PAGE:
The experiential group consisted of 11 students. They

engaged in a variety of activities addressing five major concepts

considered essential to helping participants understand and cope

more effectively with their parent's alcoholism and its effects on

the family. The activities were predominantly experiential, but

there was some discussion for planning and feedback purposes.

Activities included role-playing exercises and visiting an Al-Anon

meeting (there is no Alateen group in Gainesville). Group members

were also given the option of choosing one of the following sites to

visit and report on: (1) a local detoxification center; (2) the

alcohol treatment program at the local Veterans' Administration (VA)

hospital; (3) an open (to non-alcoholics) Alcoholics Anonymous (AA)

meeting. Expressive drawing was incorporated into the schedule of

group activities. Still another activity involved participation in

an alcohol awareness party where alcoholic beverages were consumed

(see Appendix M). Due to moral, religious or legal factors, individ-

ual drinking and/or participation was entirely optional.

Prospective group members were asked to sign an informed

consent form in accordance with the guidelines of the University

Committee for the Protection of Human Subjects. A copy of this form

appears in Appendix B. Had any group member elected not to partici-

pate in any activity, then that student would have been given an

optional activity covering the same concept. No students opted out

of participating in any scheduled group activity.

A sample outline for the experiential group is shown in

Appendix C. The five group sessions (which began the week after

protesting and individual screening interviews) are described below:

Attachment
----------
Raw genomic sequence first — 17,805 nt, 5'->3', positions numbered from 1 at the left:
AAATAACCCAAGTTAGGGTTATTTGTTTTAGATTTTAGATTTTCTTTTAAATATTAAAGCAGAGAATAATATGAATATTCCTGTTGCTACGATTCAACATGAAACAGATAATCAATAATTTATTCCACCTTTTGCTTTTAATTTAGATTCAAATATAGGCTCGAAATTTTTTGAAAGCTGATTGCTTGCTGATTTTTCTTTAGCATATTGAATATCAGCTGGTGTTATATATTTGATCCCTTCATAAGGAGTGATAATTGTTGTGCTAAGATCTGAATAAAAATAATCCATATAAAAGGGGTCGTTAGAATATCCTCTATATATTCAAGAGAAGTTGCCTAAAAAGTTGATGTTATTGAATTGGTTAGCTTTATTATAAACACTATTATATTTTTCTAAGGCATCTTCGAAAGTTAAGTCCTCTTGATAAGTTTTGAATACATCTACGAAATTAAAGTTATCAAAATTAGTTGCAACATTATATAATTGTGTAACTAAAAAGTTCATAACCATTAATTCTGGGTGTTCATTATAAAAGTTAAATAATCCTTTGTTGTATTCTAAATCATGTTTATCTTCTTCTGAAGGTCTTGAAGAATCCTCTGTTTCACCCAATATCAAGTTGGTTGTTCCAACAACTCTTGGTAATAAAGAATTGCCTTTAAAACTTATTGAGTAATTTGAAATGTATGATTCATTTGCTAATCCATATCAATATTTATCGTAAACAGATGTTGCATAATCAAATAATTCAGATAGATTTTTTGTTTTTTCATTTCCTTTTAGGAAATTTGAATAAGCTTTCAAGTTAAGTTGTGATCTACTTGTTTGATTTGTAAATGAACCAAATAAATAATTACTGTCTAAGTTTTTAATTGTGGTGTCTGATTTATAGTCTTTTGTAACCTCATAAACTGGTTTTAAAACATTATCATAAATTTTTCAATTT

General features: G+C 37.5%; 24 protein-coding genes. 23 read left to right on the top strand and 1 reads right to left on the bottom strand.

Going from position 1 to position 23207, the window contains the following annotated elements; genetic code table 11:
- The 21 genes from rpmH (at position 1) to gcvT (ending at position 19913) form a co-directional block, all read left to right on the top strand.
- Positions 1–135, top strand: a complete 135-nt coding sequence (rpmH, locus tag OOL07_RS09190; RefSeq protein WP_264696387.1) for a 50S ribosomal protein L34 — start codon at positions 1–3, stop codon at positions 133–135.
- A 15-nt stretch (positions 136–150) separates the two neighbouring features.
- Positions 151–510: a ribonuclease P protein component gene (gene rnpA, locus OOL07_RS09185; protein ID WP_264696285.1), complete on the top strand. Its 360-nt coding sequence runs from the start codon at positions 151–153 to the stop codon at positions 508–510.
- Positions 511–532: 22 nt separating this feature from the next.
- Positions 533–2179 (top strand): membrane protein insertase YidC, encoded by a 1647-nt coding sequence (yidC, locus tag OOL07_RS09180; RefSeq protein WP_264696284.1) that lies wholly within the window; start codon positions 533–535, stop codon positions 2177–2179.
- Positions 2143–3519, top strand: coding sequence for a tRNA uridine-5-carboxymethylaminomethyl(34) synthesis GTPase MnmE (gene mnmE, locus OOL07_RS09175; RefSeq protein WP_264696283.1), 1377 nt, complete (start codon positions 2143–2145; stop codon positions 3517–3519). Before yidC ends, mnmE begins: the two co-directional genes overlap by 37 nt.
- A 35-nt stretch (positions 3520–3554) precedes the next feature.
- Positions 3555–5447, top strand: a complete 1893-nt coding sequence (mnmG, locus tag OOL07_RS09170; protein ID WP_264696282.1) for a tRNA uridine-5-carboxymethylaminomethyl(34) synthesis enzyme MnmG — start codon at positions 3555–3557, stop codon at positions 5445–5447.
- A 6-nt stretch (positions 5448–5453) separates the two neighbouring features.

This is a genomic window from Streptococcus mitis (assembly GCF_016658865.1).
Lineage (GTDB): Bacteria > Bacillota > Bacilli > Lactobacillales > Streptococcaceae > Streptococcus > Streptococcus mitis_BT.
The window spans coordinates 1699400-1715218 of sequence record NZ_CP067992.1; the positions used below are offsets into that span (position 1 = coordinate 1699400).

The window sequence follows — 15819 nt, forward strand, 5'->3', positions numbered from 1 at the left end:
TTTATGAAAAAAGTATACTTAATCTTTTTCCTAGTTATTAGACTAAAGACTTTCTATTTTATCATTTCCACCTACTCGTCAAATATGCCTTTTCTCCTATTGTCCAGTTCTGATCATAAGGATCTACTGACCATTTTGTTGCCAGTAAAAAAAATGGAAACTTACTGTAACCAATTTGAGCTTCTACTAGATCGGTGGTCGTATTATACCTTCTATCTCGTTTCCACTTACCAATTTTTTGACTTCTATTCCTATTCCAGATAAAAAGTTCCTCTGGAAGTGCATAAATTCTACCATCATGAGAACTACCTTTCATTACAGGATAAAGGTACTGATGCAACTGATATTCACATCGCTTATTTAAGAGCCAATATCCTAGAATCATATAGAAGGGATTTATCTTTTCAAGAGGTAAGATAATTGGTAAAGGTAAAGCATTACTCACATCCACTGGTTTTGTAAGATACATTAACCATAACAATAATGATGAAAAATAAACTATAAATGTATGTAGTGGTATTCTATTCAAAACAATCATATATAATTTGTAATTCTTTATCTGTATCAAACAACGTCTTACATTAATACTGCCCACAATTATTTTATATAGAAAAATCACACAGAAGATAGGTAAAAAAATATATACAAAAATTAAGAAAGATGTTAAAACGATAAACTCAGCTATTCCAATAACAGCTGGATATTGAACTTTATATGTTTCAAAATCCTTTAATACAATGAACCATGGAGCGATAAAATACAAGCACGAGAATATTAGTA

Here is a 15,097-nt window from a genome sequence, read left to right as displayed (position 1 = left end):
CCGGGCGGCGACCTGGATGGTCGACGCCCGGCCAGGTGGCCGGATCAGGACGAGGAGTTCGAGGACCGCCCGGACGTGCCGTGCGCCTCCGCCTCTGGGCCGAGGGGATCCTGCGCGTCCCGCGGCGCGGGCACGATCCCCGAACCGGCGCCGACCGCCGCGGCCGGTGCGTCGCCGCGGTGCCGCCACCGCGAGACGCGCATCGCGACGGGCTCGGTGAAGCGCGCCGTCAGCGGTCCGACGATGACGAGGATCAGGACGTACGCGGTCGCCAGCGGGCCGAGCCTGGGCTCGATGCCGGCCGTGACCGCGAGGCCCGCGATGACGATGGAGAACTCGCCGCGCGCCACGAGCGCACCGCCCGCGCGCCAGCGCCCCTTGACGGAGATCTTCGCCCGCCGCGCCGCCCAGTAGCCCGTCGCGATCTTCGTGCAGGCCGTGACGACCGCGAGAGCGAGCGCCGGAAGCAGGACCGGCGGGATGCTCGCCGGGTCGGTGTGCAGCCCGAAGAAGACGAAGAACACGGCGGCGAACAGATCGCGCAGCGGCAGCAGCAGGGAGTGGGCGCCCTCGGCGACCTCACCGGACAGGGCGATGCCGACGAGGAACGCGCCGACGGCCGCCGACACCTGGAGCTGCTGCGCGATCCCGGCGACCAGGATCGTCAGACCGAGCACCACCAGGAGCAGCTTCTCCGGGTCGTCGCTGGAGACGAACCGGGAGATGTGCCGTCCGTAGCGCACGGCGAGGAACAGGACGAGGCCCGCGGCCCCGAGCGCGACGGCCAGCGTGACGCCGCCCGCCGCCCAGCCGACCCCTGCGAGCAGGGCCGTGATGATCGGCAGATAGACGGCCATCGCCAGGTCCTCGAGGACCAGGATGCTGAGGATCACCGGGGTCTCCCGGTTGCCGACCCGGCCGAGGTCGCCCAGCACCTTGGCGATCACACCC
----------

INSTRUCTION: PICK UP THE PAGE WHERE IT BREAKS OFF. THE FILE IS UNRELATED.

Session #1. Alcohol, alcoholism, and treatment. A brief

introduction to the format and purpose of the group was followed by

warm-up exercises to help participants begin the process of getting

acquainted. Students were presented with the option of selecting

one of the following sites to visit during the upcoming week: (1)

an "open" Alcoholic Anonymous meeting, (2) the alcohol treatment

program (in-patient) at the local VA hospital, or (3) a local

detoxification center. Literature was distributed to group members

to assist them in the acquisition of a deeper understanding of

alcohol, alcoholism, and the recovery process.

Session #2. Alcoholism and the spouse. Group participants

shared their experiences from last week's site visits, and the leader

elicited students' reactions to and feelings about their visits. The

leader emphasized the value of group members understanding the

special problems and pressures faced by the nonalcoholic spouse;

students were requested to visit an Al-Anon meeting during the week

in order to expand their awareness of the family dynamics of alcoho-

lism (leader helped arrange transportation and volunteered to

accompany anyone to any of the Al-Anon meetings scheduled for that

week). Literature relevant to this session's topic was handed out

to students.

Session #3. Alcoholism and the children; Childhood coping

patterns. Leader processed reactions of group members to last week's

visit to Al-Anon meeting. Students role played an Alateen meeting

according to official Alateen guidelines. Literature was distributed

that dealt with the effects of parental alcoholism on the children;

reading materials illustrated how the child's basic needs are

neglected in an alcoholic home. A brief presentation by the leader

(of some of the roles typically adopted by children in order to